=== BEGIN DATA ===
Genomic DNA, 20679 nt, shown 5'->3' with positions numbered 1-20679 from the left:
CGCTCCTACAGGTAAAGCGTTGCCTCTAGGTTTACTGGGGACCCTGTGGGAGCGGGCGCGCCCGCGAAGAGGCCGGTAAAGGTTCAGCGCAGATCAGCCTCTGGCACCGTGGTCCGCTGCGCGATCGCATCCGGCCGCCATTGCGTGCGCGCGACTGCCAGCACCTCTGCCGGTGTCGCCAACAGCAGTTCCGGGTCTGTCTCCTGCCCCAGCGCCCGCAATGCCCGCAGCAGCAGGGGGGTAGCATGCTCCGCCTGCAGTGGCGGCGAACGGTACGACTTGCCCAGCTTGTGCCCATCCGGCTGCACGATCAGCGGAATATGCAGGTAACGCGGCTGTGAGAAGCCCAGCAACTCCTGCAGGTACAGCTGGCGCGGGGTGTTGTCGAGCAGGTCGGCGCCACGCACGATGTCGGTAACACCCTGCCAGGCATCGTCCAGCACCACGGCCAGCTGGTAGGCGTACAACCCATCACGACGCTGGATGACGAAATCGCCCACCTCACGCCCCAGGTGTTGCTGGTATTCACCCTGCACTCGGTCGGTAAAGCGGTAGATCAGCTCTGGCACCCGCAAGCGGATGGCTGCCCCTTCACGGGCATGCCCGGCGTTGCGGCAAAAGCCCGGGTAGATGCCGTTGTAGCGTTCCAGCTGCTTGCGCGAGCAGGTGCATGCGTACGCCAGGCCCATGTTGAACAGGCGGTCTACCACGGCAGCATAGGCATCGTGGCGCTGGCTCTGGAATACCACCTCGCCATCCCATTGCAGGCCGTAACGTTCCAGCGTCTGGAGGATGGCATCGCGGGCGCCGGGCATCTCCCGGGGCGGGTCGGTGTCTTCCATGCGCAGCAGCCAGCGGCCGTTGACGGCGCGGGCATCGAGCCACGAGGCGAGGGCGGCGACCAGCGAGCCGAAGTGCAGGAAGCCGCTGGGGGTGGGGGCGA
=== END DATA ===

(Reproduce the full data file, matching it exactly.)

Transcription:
Genomic DNA, 20679 nt, shown 5'->3' with positions numbered 1-20679 from the left:
CGCTCCTACAGGTAAAGCGTTGCCTCTAGGTTTACTGGGGACCCTGTGGGAGCGGGCGCGCCCGCGAAGAGGCCGGTAAAGGTTCAGCGCAGATCAGCCTCTGGCACCGTGGTCCGCTGCGCGATCGCATCCGGCCGCCATTGCGTGCGCGCGACTGCCAGCACCTCTGCCGGTGTCGCCAACAGCAGTTCCGGGTCTGTCTCCTGCCCCAGCGCCCGCAATGCCCGCAGCAGCAGGGGGGTAGCATGCTCCGCCTGCAGTGGCGGCGAACGGTACGACTTGCCCAGCTTGTGCCCATCCGGCTGCACGATCAGCGGAATATGCAGGTAACGCGGCTGTGAGAAGCCCAGCAACTCCTGCAGGTACAGCTGGCGCGGGGTGTTGTCGAGCAGGTCGGCGCCACGCACGATGTCGGTAACACCCTGCCAGGCATCGTCCAGCACCACGGCCAGCTGGTAGGCGTACAACCCATCACGACGCTGGATGACGAAATCGCCCACCTCACGCCCCAGGTGTTGCTGGTATTCACCCTGCACTCGGTCGGTAAAGCGGTAGATCAGCTCTGGCACCCGCAAGCGGATGGCTGCCCCTTCACGGGCATGCCCGGCGTTGCGGCAAAAGCCCGGGTAGATGCCGTTGTAGCGTTCCAGCTGCTTGCGCGAGCAGGTGCATGCGTACGCCAGGCCCATGTTGAACAGGCGGTCTACCACGGCAGCATAGGCATCGTGGCGCTGGCTCTGGAATACCACCTCGCCATCCCATTGCAGGCCGTAACGTTCCAGCGTCTGGAGGATGGCATCGCGGGCGCCGGGCATCTCCCGGGGCGGGTCGGTGTCTTCCATGCGCAGCAGCCAGCGGCCGTTGACGGCGCGGGCATCGAGCCACGAGGCGAGGGCGGCGACCAGCGAGCCGAAGTGCAGGAAGCCGCTGGGGGTGGGGGCGA